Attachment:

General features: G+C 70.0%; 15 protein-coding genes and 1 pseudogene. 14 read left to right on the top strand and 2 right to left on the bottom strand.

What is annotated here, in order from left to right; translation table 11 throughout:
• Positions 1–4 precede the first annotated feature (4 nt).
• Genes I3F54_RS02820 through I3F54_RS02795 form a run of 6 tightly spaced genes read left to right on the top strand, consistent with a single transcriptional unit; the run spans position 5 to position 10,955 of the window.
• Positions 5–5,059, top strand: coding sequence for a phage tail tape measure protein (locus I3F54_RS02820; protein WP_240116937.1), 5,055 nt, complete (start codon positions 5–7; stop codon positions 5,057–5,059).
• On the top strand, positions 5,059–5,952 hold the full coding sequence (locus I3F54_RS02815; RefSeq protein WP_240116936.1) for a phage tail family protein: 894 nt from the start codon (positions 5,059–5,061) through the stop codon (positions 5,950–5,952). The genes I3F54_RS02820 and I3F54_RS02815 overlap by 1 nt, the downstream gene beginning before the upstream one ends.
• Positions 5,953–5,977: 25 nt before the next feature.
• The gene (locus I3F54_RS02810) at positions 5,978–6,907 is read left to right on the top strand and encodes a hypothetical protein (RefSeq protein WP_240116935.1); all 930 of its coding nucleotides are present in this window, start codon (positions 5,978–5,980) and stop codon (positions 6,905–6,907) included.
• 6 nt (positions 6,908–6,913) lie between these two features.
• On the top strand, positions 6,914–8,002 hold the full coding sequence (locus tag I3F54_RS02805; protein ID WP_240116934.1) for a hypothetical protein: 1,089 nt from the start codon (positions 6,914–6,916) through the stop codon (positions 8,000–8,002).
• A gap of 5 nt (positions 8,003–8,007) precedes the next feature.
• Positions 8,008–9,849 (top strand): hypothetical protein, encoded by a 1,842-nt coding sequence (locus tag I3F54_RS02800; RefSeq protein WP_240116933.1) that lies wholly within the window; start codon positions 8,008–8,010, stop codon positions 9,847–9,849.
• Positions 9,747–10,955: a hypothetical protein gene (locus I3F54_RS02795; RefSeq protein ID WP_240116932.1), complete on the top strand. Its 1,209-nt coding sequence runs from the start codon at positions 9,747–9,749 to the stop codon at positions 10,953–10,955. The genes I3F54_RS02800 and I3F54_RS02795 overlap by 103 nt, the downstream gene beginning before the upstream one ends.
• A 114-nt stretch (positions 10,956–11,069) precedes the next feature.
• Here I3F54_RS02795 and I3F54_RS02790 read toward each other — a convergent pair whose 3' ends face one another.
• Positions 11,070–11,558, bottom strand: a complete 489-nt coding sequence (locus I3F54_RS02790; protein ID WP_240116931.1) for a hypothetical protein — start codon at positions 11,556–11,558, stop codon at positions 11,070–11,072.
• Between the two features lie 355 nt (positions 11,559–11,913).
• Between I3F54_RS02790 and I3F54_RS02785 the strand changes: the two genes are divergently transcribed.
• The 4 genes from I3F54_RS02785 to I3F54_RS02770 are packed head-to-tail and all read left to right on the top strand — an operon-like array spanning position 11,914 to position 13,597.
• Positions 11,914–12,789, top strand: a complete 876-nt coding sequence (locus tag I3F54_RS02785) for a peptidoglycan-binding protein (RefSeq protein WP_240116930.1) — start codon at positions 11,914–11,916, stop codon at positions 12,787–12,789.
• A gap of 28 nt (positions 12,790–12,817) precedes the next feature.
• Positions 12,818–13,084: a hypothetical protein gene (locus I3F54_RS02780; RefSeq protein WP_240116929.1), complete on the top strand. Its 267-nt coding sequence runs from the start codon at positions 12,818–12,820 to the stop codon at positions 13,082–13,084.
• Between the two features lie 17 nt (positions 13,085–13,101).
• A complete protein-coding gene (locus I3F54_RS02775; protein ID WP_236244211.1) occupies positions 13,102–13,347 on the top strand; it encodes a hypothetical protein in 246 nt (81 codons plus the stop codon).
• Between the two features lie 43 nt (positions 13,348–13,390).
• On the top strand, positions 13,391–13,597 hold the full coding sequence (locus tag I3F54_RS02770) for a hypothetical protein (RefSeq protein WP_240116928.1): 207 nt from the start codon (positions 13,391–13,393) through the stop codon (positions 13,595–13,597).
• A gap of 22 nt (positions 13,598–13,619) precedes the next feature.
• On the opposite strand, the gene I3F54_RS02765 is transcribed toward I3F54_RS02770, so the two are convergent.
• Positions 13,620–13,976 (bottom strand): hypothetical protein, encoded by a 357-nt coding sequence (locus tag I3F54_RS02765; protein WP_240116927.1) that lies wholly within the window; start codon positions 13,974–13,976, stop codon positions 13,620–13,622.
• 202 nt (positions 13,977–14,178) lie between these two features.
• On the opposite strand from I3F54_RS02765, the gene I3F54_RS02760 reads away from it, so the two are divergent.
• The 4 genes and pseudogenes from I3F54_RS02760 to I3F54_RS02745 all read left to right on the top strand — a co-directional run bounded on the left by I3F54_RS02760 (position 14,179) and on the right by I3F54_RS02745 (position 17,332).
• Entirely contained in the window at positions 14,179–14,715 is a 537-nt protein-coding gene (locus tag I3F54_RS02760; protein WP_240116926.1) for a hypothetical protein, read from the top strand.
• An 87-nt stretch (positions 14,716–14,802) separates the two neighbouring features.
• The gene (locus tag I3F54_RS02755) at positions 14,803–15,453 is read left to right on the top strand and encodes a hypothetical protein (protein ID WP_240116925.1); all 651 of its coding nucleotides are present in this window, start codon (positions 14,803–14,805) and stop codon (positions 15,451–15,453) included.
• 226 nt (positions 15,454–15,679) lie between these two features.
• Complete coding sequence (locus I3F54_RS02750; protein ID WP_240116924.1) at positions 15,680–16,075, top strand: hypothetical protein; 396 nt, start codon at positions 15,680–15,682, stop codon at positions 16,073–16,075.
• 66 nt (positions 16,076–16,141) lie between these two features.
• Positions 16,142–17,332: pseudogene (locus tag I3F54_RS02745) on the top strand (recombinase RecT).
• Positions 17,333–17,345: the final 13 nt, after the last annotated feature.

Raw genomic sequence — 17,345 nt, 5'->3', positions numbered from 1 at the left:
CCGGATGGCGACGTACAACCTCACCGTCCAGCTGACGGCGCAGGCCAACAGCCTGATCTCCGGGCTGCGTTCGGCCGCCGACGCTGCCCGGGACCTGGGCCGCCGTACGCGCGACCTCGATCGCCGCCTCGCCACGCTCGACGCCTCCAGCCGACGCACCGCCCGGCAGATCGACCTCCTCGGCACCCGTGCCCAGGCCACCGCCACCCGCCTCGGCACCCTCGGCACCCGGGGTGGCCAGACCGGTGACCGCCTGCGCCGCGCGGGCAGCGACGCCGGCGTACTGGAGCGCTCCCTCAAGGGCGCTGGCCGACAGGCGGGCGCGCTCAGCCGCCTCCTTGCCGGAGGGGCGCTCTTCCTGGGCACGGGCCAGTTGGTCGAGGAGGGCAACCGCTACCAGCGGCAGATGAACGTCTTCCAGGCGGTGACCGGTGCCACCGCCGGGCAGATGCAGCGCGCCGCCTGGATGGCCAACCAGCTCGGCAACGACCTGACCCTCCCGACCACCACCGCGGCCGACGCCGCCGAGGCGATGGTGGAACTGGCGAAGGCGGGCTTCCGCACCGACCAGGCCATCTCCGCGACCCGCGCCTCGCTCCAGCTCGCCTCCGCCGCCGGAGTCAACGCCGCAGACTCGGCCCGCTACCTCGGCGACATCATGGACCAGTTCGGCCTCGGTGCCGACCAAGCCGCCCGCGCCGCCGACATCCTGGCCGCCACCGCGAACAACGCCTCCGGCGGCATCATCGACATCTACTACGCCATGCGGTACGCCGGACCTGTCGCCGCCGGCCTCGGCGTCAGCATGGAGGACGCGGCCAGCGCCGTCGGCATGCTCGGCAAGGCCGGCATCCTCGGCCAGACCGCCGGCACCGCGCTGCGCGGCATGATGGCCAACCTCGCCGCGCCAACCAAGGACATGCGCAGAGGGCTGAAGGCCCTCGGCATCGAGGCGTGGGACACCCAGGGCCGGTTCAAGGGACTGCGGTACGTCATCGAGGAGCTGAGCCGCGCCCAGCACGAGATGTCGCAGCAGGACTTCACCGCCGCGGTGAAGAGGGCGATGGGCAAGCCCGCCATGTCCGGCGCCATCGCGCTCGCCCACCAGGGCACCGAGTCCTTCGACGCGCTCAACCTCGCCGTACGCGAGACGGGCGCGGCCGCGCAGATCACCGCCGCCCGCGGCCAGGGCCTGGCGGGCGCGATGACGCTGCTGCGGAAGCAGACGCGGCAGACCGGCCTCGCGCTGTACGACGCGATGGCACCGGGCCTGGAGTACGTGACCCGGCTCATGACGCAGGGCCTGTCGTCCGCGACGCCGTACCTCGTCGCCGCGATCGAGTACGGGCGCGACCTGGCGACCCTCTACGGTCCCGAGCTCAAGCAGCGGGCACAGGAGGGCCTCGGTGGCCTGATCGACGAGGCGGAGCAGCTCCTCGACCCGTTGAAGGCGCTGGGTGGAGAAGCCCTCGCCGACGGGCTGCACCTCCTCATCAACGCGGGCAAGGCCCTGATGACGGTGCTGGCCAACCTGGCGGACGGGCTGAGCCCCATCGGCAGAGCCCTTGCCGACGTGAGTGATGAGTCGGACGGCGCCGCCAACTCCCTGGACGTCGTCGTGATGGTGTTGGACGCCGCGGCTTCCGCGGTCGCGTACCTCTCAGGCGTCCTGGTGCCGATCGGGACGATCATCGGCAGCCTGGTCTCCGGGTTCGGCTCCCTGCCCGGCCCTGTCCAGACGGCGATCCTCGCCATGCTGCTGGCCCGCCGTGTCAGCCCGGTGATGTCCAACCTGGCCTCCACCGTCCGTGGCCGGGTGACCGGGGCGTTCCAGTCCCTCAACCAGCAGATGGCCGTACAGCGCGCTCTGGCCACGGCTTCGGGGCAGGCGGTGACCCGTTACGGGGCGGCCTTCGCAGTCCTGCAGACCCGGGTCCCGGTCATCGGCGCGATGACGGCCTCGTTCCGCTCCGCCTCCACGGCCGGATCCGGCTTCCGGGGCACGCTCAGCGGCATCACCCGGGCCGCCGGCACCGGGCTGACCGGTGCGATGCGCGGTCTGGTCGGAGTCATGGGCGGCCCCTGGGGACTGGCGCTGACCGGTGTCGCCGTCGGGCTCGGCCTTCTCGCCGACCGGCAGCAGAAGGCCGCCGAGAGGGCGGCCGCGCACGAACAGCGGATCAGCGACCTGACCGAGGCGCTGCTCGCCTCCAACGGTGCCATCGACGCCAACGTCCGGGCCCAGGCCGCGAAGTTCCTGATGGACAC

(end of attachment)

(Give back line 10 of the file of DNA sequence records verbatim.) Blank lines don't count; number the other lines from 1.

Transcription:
• On the top strand, positions 6,914–8,002 hold the full coding sequence (locus tag I3F54_RS02805; protein ID WP_240116934.1) for a hypothetical protein: 1,089 nt from the start codon (positions 6,914–6,916) through the stop codon (positions 8,000–8,002).